Crown Heights peanut butter connection

Posted on April 2nd, 2015 by Global Ganja Report and tagged , , , , , .

New York CityWhen Brooklyn neighborhood website CrownHeights.info reported on April 1 that a kosher grocery store in the Jewish enclave had received in the mail 10 bags of cannabis hidden in vacuum-sealed plastic containers of peanut butter—well, we thought it was an April Fool joke. But the website's source was the previous day's New York Post, and it looks pretty legit. The grocery, Kahan's Superette on Kingston Ave., apparently reported the find to the police. "Wrong delivery address results in the seizure of 10 large bags of marijuana wrapped in peanut butter," the 71st Precinct tweeted, along with a photo of the gooey mess. "I have no idea where it came from. It was just dropped off," a worker at the store told the Post. The store sells such fare as kosher chicken, bagels, cream cheese and fresh salmon, according to its Facebook page. Nobody seems to have asked if Kahan’s had ordered a shipment of peanut butter—maybe to make peanut butter macaroons for the upcoming Passover holiday.

Parents of missing Mexican students take campaign to US

Posted on March 31st, 2015 by Global Ganja Report and tagged , , , , .

MexicoMarch 28 saw more angry protests in Mexico's conflicted southern state of Guerrero, as students from the rural college of Ayotzinapa clashed with police in the state capital Chilpancingo at a march demanding the return alive of the 43 abducted students from the school. Cars were set on fire as police attacked the marchers. The 43 students disappeared during protests in the Guerrero town of Iguala last September, and are now believed to have been turned over a murderous narco-gang by corrupt police. The weekend before the  Chilpancingo demonstration, family members of some of the 43 missing students held a vigil in New York City's Union Square—one stop on a tour of US cities to raise awareness on their plight and protest Washington's "Drug War" aid to Mexico's brutal and corrupt police forces. Felipe de la Cruz, a spokesperson for the Ayotzinapa families, told the crowd in Union Square: "Here, from the heart of imperialism, we are not going to permit this case to be closed." The group's most recent stop, on March 29, was Minneapolis, where they held a public forum at the city's Church of the Ascension. (Siglo de Torreon, TeleSURStar-Tribune, March 29; La Jornada, March 22)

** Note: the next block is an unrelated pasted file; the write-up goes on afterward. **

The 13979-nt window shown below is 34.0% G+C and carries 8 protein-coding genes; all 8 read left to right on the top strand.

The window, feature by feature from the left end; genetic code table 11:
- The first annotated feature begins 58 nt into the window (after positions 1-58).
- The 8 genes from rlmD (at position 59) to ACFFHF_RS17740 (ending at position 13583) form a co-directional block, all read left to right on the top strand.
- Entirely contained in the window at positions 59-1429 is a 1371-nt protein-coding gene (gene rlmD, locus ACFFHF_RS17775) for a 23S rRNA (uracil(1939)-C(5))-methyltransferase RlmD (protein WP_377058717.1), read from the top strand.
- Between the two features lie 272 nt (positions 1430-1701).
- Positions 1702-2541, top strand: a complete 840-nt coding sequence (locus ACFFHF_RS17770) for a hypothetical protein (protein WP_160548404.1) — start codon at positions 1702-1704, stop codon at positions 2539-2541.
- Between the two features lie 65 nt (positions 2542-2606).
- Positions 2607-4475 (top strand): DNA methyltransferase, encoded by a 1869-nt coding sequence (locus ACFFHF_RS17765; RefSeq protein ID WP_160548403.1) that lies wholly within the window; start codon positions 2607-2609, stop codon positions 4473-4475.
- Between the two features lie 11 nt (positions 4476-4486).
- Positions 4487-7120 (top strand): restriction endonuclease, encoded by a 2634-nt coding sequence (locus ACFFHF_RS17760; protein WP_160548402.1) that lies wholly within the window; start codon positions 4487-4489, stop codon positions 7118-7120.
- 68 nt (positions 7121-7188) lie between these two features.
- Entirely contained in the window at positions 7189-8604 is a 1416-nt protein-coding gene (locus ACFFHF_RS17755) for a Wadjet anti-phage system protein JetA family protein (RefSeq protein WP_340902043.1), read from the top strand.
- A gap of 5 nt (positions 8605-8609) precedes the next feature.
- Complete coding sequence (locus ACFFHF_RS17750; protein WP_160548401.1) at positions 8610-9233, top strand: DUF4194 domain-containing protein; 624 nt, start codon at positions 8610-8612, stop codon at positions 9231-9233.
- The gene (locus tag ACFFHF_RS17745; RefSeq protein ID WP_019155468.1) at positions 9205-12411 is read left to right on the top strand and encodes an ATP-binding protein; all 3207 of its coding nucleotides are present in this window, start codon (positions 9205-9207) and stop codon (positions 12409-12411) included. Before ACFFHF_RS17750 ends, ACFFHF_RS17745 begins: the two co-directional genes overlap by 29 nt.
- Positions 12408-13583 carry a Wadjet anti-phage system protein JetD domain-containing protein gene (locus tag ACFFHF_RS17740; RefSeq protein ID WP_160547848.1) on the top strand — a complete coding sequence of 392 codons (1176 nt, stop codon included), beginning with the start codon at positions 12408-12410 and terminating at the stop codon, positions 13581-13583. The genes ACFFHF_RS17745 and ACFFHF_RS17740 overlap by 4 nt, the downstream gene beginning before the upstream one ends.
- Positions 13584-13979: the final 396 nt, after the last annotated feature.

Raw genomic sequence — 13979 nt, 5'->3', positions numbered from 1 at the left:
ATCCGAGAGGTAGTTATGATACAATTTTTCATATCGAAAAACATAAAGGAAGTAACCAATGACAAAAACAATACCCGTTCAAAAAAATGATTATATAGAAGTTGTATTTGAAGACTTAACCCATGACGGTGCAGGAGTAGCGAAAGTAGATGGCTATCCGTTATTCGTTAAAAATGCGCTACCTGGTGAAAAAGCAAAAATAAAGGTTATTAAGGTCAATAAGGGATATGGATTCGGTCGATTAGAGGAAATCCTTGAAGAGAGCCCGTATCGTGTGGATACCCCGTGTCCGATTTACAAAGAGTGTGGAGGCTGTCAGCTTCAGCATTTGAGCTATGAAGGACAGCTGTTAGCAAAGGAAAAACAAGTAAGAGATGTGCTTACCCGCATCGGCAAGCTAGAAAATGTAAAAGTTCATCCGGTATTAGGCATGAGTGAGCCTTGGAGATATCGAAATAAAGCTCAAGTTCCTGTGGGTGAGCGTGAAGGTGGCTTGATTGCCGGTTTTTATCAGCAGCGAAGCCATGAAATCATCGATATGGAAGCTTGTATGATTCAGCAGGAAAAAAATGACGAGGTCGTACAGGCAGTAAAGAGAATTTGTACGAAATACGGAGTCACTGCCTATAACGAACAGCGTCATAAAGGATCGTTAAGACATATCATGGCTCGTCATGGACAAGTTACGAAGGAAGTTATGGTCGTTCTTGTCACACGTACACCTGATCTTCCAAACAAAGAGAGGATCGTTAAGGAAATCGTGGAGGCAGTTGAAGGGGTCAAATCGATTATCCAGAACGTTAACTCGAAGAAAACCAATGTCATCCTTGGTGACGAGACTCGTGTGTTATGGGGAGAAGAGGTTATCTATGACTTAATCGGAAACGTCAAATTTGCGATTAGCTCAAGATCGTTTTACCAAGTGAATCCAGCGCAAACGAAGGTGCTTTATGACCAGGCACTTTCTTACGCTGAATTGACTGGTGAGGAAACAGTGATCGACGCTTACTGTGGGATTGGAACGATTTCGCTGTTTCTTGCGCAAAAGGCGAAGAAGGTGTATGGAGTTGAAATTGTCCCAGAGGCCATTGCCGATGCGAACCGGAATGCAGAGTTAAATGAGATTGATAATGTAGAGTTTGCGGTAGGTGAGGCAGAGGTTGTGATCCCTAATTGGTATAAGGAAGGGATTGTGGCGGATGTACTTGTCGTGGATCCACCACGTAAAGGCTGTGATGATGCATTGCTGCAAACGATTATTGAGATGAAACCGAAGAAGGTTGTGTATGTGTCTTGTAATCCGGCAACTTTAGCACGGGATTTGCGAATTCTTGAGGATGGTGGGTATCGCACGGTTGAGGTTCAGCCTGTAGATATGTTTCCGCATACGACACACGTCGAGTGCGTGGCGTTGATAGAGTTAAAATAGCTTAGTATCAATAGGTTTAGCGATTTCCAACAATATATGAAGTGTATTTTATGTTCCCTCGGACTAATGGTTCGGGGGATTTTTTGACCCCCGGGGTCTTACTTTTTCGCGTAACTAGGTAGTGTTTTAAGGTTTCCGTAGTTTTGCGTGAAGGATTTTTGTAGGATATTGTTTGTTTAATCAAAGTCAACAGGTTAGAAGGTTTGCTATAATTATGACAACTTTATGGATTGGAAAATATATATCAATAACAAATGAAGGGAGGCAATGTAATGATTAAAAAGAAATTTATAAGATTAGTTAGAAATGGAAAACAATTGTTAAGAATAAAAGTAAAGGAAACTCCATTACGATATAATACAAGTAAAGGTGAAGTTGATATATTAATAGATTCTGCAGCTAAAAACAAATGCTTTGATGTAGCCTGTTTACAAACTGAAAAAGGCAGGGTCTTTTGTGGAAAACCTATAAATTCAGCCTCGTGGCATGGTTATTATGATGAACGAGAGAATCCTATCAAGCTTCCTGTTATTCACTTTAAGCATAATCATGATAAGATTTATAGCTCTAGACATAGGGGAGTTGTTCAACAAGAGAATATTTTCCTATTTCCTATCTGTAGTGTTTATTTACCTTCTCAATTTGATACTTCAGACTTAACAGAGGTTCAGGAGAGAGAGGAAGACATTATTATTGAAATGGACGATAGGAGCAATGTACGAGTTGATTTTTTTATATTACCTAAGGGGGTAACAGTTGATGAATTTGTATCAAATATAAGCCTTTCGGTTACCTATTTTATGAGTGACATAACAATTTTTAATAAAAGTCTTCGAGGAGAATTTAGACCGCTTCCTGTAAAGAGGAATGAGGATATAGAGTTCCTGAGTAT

New York City Council calls for cannabis legalization

Posted on March 26th, 2015 by Global Ganja Report and tagged , , , , , .

New York CityThis week, the New York City Council called for the state of New York to pass legislation to tax and regulate cannabis, as well as to close loopholes in the state's decriminalization law that allow arrests for small quantitites to continue. As part of its State Budget and Legislative Agenda for the 2015-2016 legislative session, the Council urged the state legislature to pass both the Marijuana Regulation and Tax Act (MRTA) and the Fairness and Equity Act. Council Speaker Melissa Mark-Viverito announced her support for cannabis legalization in November, but this marks the first time that the issue has been part of the Council's official legislative agenda.